As The New York Times asserted in a recent full-page editorial, ranked choice voting (RCV) is a “straightforward and elegant solution” to many of the problems plaguing the current presidential primary system.
While The Times’ message was geared toward reforming future primaries, there are five states Democratic parties using RCV for the Presidential primaries in this cycle: Navada, Alaska, Hawaii, Kansas, and Wyoming.
In fact, FairVote is working diligently to educate voters in states using ranked choice voting for state-run presidential primaries. Let us take you through the details of RCV’s implementation in the states of Alaska, Hawaii, Kansas and Wyoming.
When Alaska Democrats head to the polls to select a nominee on April 4 (or vote absentee before March 24), they will be able to rank up to five candidates. By ensuring that voters will not “waste” or “throw away” their votes on low-tier candidates, RCV encourages Alaskans to vote their hearts and guarantees that their voices are heard.
Check out this lovely webpage we created—and the wonderful video below—to learn more about Alaska’s adoption of RCV in the primary.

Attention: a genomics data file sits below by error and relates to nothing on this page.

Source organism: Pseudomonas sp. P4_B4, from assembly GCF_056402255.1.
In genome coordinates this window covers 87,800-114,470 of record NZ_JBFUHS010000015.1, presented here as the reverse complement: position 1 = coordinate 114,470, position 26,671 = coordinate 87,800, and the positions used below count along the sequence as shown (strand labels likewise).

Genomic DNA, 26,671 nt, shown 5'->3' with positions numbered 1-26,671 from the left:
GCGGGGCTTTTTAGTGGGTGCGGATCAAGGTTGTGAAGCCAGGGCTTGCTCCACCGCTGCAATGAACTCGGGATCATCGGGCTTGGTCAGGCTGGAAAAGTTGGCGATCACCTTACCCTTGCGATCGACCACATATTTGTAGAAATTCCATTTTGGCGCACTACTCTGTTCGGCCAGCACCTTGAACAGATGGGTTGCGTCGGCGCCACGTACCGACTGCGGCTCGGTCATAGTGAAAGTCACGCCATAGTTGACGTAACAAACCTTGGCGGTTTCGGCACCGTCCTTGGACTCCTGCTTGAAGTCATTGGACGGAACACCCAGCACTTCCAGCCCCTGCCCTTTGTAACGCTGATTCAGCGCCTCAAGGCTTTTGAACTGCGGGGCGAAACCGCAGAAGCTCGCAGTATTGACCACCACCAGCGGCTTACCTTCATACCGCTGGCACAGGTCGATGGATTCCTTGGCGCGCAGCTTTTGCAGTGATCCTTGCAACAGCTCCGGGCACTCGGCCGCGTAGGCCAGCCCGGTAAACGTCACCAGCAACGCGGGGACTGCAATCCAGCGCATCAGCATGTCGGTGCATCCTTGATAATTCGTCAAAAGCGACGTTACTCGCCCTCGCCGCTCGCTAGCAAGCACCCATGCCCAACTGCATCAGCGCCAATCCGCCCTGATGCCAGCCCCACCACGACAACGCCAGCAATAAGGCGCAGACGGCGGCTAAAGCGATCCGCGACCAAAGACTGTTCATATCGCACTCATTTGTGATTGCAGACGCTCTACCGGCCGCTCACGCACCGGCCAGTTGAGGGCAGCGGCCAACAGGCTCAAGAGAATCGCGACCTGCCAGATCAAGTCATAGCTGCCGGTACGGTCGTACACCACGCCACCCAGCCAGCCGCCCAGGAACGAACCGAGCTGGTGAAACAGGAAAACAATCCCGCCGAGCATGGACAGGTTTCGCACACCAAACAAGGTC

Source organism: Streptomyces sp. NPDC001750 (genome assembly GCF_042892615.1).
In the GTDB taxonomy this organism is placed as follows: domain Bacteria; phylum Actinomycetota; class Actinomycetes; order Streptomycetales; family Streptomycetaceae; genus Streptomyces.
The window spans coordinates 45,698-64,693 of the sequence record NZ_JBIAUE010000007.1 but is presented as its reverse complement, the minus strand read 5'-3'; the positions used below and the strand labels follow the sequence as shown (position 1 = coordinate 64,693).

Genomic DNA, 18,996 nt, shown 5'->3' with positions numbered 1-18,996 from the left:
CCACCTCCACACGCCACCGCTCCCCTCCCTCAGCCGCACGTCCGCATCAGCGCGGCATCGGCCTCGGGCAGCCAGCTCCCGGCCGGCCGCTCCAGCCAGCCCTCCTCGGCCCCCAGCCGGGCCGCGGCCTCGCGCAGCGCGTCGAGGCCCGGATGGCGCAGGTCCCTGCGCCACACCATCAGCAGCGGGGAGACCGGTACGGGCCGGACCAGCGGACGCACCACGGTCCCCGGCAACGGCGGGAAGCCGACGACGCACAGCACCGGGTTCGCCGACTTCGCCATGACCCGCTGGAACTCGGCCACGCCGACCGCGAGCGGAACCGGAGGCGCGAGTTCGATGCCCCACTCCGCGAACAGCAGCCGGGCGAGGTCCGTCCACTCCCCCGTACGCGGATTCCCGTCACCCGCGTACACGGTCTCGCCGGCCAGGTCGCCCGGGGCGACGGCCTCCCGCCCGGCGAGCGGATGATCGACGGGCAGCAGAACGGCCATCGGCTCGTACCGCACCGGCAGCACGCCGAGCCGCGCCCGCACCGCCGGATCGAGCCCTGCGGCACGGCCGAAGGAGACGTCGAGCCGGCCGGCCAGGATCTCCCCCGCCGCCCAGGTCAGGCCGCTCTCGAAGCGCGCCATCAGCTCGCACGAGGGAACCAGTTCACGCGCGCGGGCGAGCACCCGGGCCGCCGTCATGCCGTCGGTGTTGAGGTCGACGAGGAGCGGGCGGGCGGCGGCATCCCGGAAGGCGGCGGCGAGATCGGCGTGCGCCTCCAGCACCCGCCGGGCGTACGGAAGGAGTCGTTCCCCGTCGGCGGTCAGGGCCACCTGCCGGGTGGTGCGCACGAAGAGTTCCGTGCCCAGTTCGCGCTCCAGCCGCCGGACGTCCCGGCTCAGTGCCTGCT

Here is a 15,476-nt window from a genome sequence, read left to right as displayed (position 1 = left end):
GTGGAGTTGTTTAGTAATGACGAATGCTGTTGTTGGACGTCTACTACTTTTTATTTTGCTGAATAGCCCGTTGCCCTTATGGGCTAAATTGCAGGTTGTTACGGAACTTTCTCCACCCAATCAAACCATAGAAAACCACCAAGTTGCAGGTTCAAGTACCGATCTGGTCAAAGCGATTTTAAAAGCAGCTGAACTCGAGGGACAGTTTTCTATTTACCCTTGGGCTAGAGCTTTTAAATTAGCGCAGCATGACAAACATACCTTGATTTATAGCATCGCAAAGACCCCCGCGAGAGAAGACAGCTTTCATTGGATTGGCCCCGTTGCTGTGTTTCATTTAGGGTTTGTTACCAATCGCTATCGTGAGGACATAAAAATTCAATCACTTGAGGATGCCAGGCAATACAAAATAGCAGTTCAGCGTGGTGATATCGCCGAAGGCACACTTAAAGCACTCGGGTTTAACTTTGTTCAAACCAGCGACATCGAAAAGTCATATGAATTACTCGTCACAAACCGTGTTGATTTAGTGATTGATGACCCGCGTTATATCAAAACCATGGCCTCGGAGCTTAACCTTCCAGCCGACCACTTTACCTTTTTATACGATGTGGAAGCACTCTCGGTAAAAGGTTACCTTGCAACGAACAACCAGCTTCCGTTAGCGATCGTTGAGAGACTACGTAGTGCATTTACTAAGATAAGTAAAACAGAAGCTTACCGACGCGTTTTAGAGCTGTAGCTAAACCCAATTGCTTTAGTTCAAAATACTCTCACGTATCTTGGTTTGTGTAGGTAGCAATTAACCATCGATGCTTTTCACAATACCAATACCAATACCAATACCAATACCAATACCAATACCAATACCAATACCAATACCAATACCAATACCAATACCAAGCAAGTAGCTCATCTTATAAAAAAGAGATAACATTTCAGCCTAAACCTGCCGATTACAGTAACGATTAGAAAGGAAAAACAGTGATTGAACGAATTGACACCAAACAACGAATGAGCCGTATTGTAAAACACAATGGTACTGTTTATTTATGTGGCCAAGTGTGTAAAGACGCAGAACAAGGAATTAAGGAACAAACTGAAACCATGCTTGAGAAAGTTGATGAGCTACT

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Hawaii Democrats will say aloha to RCV when they vote-by-mail by March 2 or head to the polls on April 4. In Hawaii’s version of RCV, voters will be able to rank up to three candidates; this informative handout (as well as the video below) provides more details.
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Last year, in an effort to allow its voters more voice and choice in selecting a presidential nominee, Kansas Democrats ditched their traditional caucus in favor of a ranked choice voting primary. Now, when voters cast a ballot by mail between March 30 and April 24 or in person on May 2, they will have the opportunity to rank up to five candidates. To learn more about the process, use this handy webpage or check out the video below.
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Like Nevada, Wyoming Democrats have adopted RCV to supplement their caucus system—ensuring that no “Cowboy State” voters’ votes will be wasted. When voters mail-in early ballots (by March 20) or vote early in person (on March 28), they will have the opportunity to rank up to five candidates. Learn more about Wyoming Democrats’ adoption of RCV at this webpage or by watching the video below.
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In races with numerous candidates—ones just like this Democratic primary— ranked choice voting is a great solution. It encourages greater civility, makes sure no votes are “wasted,” and guarantees that a candidate with the support of the majority of the party wins its nomination.
Alaska, Hawaii, Kansas, and Wyoming have taken the lead in granting their voters a greater voice and choice in this primary. We look forward to seeing RCV in action in the coming weeks and hope other states will look to its success here in 2020 to adopt the method in the 2024 primaries.
To learn more about the delegate allocation process, check out this Vox piece.